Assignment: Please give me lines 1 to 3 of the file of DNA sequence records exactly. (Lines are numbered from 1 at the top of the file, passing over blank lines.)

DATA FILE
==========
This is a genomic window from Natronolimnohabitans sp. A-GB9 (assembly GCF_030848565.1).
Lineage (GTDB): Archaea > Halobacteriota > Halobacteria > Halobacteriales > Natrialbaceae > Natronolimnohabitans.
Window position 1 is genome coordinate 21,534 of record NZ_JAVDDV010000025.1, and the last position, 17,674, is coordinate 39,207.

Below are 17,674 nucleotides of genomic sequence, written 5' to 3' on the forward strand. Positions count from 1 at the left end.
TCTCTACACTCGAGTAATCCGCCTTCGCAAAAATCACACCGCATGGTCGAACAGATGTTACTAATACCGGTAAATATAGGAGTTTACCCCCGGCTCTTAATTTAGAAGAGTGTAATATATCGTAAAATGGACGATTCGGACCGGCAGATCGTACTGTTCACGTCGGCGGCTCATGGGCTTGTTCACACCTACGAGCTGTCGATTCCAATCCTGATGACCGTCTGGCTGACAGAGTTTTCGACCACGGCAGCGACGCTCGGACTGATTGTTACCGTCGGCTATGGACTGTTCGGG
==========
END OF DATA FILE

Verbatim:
This is a genomic window from Natronolimnohabitans sp. A-GB9 (assembly GCF_030848565.1).
Lineage (GTDB): Archaea > Halobacteriota > Halobacteria > Halobacteriales > Natrialbaceae > Natronolimnohabitans.
Window position 1 is genome coordinate 21,534 of record NZ_JAVDDV010000025.1, and the last position, 17,674, is coordinate 39,207.